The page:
Melbourne's 86 tram route as a giant open air gallery of street art


Melbourne, Australia is internationally known for its street art and its trams. Melbourne Street Art 86 imagines Melbourne's 86 tram route as though it were a giant open air gallery of street art with its own regular tram service. The pages in the dark blue side bar below have photos of street art by the suburbs the tram passes through. Locations are noted by tram stop, street location and also on maps of the area that can be downloaded or printed. Other Melbourne suburbs rich in street art are also featured.

Take me to the site guide and quick gallery of street art CLICK HERE.
Tell me more about the 86 tram & sights along the way CLICK HERE.

Tuesday, February 5, 2013

Spot the difference

There is a reason I put the disclaimer on most pages that street art can be replaced or removed. To use a couple of big words, street art is ephemeral and every wall or surface is a potential palimpsest. 

In this case, I only noticed the difference when I was cropping some photos that I had taken on Sunday in better light than previously, at the Perry Street location in COLLINGWOOD - Smith Street.

Another example is below (also on the FITZROY - Getrude Street page.

Below in the top right hand corner, you can just see a hint of the work that used to be here. If you look on Google Street View you can often see older works in the same location as most of their images of this area were taken in 2009 and a lot has changed since then.

Following are some thoughts on a palimpsest (reproduced from my other blog Kevin Anslow: Facts and Fictions.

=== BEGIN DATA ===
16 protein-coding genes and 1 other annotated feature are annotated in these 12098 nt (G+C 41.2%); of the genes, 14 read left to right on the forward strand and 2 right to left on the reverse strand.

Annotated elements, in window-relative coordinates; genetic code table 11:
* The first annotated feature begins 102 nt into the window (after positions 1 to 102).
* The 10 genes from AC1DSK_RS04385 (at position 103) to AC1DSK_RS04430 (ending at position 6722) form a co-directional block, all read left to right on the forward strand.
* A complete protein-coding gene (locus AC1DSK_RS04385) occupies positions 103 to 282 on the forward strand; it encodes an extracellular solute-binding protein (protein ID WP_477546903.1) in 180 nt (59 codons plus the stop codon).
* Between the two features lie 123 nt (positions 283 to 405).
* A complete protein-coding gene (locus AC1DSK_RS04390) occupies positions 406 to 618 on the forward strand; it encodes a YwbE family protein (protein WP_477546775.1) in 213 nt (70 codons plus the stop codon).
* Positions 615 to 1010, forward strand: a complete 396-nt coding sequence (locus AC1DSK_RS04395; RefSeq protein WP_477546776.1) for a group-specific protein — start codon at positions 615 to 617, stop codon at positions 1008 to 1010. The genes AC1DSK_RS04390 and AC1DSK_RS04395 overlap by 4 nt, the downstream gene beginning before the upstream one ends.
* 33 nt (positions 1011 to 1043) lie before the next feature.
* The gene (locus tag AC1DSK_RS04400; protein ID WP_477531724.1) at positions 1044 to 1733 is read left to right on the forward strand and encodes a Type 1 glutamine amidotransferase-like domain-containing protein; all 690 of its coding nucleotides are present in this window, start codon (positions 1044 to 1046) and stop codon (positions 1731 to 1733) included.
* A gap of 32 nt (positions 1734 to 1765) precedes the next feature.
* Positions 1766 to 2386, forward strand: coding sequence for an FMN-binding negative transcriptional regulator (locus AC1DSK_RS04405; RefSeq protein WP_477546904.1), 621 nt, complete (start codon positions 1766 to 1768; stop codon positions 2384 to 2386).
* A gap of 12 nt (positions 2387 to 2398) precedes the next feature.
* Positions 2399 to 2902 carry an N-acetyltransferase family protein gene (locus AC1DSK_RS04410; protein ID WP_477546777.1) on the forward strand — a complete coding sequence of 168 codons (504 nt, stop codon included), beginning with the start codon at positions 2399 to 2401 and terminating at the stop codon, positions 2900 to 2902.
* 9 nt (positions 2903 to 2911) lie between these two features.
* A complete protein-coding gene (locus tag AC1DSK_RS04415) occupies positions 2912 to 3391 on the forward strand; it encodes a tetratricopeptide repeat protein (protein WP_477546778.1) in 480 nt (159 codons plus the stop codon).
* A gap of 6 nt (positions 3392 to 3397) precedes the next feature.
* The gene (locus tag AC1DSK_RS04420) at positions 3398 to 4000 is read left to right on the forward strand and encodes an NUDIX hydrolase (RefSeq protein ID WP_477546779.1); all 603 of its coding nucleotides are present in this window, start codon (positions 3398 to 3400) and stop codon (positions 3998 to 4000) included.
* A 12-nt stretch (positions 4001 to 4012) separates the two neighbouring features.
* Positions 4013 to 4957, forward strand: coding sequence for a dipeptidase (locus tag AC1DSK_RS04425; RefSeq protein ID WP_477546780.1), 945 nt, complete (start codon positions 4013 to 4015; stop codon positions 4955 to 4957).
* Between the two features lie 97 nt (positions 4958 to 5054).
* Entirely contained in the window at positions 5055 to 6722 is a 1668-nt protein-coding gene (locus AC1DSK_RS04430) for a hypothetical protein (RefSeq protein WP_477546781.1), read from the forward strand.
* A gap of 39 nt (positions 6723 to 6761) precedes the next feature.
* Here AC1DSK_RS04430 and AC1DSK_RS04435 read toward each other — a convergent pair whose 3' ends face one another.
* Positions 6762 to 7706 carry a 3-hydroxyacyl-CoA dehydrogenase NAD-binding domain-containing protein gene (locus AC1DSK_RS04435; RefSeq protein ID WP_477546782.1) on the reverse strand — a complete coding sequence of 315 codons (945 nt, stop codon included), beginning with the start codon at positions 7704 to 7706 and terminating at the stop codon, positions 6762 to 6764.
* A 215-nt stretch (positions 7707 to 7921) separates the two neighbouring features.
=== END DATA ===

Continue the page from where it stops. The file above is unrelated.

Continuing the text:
By Etcha (Own work) [CC-BY-SA-3.0 ( or GFDL (], via Wikimedia Commons

Ever had that experience when you are talking with someone and they use a word you have never heard before, and somehow you just can't quite bring yourself to pause the conversation to ask what the hell it means?

"So, do you think the "Bla" is pertinent in Glotsky-Shockivic's work during his spotted purple period?

"Ah huh, perhaps," head nodding, trying appear casual and entirely at home, while hoping the conversation will move on to something "bla" doesn't apply to... or the fellow who is obviously so at home with "bla", will experience a sudden need to interrupt the conversation with a bathroom break, during which you can hastily consult a dictionary. 

I try to admit when I encounter a word in conversation that I don't know. No one can know every word in the English language; its just going to happen sometimes and what's wrong with admitting you don't know everything? But there are occasions, at least I have found, when you are in discourse with someone whose ego you own is rubbing up against, and the honesty policy might just slip a little...

I was mulling on this because I realised that there is a word I can only remember encountering twice in my life, at least in a situation where I was likely to learn what it meant without asking what it meant.